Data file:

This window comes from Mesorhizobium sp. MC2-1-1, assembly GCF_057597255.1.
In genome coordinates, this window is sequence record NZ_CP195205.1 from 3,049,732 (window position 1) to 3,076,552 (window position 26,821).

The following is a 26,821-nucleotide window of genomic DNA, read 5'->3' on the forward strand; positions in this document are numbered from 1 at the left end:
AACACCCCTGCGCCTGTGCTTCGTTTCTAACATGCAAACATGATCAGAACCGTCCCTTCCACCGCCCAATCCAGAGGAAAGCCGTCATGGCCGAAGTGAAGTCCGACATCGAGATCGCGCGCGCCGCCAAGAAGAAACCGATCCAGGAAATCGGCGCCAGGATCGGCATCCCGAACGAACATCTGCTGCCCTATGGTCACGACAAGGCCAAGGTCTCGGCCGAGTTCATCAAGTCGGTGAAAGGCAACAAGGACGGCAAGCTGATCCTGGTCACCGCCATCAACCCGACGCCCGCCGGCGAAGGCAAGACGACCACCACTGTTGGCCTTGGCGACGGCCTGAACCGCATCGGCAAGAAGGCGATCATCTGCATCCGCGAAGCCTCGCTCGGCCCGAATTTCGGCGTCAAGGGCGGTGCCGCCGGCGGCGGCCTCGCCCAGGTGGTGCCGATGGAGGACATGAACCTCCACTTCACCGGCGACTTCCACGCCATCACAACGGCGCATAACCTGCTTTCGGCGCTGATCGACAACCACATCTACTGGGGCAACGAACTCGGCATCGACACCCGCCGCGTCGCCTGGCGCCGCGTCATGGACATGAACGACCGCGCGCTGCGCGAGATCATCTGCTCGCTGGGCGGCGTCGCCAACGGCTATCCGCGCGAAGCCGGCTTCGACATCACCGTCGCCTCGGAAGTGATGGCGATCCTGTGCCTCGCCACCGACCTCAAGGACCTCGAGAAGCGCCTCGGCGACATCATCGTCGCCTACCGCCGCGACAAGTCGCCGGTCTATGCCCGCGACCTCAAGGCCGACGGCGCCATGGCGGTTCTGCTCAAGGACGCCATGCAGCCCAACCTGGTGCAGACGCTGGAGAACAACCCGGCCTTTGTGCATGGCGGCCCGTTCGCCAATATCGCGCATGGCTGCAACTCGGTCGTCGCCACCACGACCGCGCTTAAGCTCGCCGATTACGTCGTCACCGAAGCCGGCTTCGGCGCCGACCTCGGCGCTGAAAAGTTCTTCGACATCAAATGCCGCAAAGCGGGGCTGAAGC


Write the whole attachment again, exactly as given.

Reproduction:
This window comes from Mesorhizobium sp. MC2-1-1, assembly GCF_057597255.1.
In genome coordinates, this window is sequence record NZ_CP195205.1 from 3,049,732 (window position 1) to 3,076,552 (window position 26,821).

The following is a 26,821-nucleotide window of genomic DNA, read 5'->3' on the forward strand; positions in this document are numbered from 1 at the left end:
AACACCCCTGCGCCTGTGCTTCGTTTCTAACATGCAAACATGATCAGAACCGTCCCTTCCACCGCCCAATCCAGAGGAAAGCCGTCATGGCCGAAGTGAAGTCCGACATCGAGATCGCGCGCGCCGCCAAGAAGAAACCGATCCAGGAAATCGGCGCCAGGATCGGCATCCCGAACGAACATCTGCTGCCCTATGGTCACGACAAGGCCAAGGTCTCGGCCGAGTTCATCAAGTCGGTGAAAGGCAACAAGGACGGCAAGCTGATCCTGGTCACCGCCATCAACCCGACGCCCGCCGGCGAAGGCAAGACGACCACCACTGTTGGCCTTGGCGACGGCCTGAACCGCATCGGCAAGAAGGCGATCATCTGCATCCGCGAAGCCTCGCTCGGCCCGAATTTCGGCGTCAAGGGCGGTGCCGCCGGCGGCGGCCTCGCCCAGGTGGTGCCGATGGAGGACATGAACCTCCACTTCACCGGCGACTTCCACGCCATCACAACGGCGCATAACCTGCTTTCGGCGCTGATCGACAACCACATCTACTGGGGCAACGAACTCGGCATCGACACCCGCCGCGTCGCCTGGCGCCGCGTCATGGACATGAACGACCGCGCGCTGCGCGAGATCATCTGCTCGCTGGGCGGCGTCGCCAACGGCTATCCGCGCGAAGCCGGCTTCGACATCACCGTCGCCTCGGAAGTGATGGCGATCCTGTGCCTCGCCACCGACCTCAAGGACCTCGAGAAGCGCCTCGGCGACATCATCGTCGCCTACCGCCGCGACAAGTCGCCGGTCTATGCCCGCGACCTCAAGGCCGACGGCGCCATGGCGGTTCTGCTCAAGGACGCCATGCAGCCCAACCTGGTGCAGACGCTGGAGAACAACCCGGCCTTTGTGCATGGCGGCCCGTTCGCCAATATCGCGCATGGCTGCAACTCGGTCGTCGCCACCACGACCGCGCTTAAGCTCGCCGATTACGTCGTCACCGAAGCCGGCTTCGGCGCCGACCTCGGCGCTGAAAAGTTCTTCGACATCAAATGCCGCAAAGCGGGGCTGAAGC